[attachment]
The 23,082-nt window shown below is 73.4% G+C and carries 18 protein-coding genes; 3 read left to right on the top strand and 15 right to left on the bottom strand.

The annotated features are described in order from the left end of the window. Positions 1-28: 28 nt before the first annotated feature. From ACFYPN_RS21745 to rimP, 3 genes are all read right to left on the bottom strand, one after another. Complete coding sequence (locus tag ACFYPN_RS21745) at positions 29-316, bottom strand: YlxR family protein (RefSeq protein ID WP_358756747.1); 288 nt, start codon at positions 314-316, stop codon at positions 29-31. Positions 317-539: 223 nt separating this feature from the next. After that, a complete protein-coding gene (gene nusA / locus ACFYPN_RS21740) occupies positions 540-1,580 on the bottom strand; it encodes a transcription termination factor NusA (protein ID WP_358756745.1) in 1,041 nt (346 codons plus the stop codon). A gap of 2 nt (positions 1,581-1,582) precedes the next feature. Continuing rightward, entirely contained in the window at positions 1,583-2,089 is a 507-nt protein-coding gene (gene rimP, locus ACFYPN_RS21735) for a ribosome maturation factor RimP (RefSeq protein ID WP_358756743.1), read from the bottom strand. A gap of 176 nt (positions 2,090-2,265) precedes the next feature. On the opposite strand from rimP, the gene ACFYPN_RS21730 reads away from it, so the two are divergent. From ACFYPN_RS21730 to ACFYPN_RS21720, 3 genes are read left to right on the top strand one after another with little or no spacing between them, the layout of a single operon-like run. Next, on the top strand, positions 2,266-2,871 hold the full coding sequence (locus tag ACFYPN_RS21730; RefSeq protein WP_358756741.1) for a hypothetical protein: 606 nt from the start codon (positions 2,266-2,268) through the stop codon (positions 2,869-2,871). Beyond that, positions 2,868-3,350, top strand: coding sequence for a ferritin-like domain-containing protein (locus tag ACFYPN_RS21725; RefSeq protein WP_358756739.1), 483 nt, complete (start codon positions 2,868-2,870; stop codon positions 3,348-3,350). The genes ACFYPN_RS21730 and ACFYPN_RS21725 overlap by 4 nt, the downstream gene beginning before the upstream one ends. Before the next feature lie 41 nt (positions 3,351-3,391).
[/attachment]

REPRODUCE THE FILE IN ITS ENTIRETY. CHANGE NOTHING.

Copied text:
The 23,082-nt window shown below is 73.4% G+C and carries 18 protein-coding genes; 3 read left to right on the top strand and 15 right to left on the bottom strand.

The annotated features are described in order from the left end of the window. Positions 1-28: 28 nt before the first annotated feature. From ACFYPN_RS21745 to rimP, 3 genes are all read right to left on the bottom strand, one after another. Complete coding sequence (locus tag ACFYPN_RS21745) at positions 29-316, bottom strand: YlxR family protein (RefSeq protein ID WP_358756747.1); 288 nt, start codon at positions 314-316, stop codon at positions 29-31. Positions 317-539: 223 nt separating this feature from the next. After that, a complete protein-coding gene (gene nusA / locus ACFYPN_RS21740) occupies positions 540-1,580 on the bottom strand; it encodes a transcription termination factor NusA (protein ID WP_358756745.1) in 1,041 nt (346 codons plus the stop codon). A gap of 2 nt (positions 1,581-1,582) precedes the next feature. Continuing rightward, entirely contained in the window at positions 1,583-2,089 is a 507-nt protein-coding gene (gene rimP, locus ACFYPN_RS21735) for a ribosome maturation factor RimP (RefSeq protein ID WP_358756743.1), read from the bottom strand. A gap of 176 nt (positions 2,090-2,265) precedes the next feature. On the opposite strand from rimP, the gene ACFYPN_RS21730 reads away from it, so the two are divergent. From ACFYPN_RS21730 to ACFYPN_RS21720, 3 genes are read left to right on the top strand one after another with little or no spacing between them, the layout of a single operon-like run. Next, on the top strand, positions 2,266-2,871 hold the full coding sequence (locus tag ACFYPN_RS21730; RefSeq protein WP_358756741.1) for a hypothetical protein: 606 nt from the start codon (positions 2,266-2,268) through the stop codon (positions 2,869-2,871). Beyond that, positions 2,868-3,350, top strand: coding sequence for a ferritin-like domain-containing protein (locus tag ACFYPN_RS21725; RefSeq protein WP_358756739.1), 483 nt, complete (start codon positions 2,868-2,870; stop codon positions 3,348-3,350). The genes ACFYPN_RS21730 and ACFYPN_RS21725 overlap by 4 nt, the downstream gene beginning before the upstream one ends. Before the next feature lie 41 nt (positions 3,351-3,391).